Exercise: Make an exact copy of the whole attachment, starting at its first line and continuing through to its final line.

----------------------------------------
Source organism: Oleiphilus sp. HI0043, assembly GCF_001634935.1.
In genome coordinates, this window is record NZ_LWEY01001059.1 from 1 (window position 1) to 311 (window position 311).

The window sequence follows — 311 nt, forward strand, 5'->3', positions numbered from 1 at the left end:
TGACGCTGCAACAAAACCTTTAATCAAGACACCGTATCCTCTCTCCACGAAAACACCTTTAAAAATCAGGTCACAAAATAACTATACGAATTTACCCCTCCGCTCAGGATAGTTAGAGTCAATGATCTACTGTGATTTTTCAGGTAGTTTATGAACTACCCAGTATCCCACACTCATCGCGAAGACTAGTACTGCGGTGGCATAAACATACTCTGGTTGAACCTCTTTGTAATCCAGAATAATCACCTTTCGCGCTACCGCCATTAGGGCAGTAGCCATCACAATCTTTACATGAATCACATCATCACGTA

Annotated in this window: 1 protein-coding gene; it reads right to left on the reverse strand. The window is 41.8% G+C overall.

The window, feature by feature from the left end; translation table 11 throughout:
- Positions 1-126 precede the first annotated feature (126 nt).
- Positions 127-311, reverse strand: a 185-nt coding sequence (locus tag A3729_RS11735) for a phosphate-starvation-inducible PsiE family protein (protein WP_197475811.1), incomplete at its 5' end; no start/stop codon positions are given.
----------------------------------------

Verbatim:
Source organism: Oleiphilus sp. HI0043, assembly GCF_001634935.1.
In genome coordinates, this window is record NZ_LWEY01001059.1 from 1 (window position 1) to 311 (window position 311).

The window sequence follows — 311 nt, forward strand, 5'->3', positions numbered from 1 at the left end:
TGACGCTGCAACAAAACCTTTAATCAAGACACCGTATCCTCTCTCCACGAAAACACCTTTAAAAATCAGGTCACAAAATAACTATACGAATTTACCCCTCCGCTCAGGATAGTTAGAGTCAATGATCTACTGTGATTTTTCAGGTAGTTTATGAACTACCCAGTATCCCACACTCATCGCGAAGACTAGTACTGCGGTGGCATAAACATACTCTGGTTGAACCTCTTTGTAATCCAGAATAATCACCTTTCGCGCTACCGCCATTAGGGCAGTAGCCATCACAATCTTTACATGAATCACATCATCACGTA

Annotated in this window: 1 protein-coding gene; it reads right to left on the reverse strand. The window is 41.8% G+C overall.

The window, feature by feature from the left end; translation table 11 throughout:
- Positions 1-126 precede the first annotated feature (126 nt).
- Positions 127-311, reverse strand: a 185-nt coding sequence (locus tag A3729_RS11735) for a phosphate-starvation-inducible PsiE family protein (protein WP_197475811.1), incomplete at its 5' end; no start/stop codon positions are given.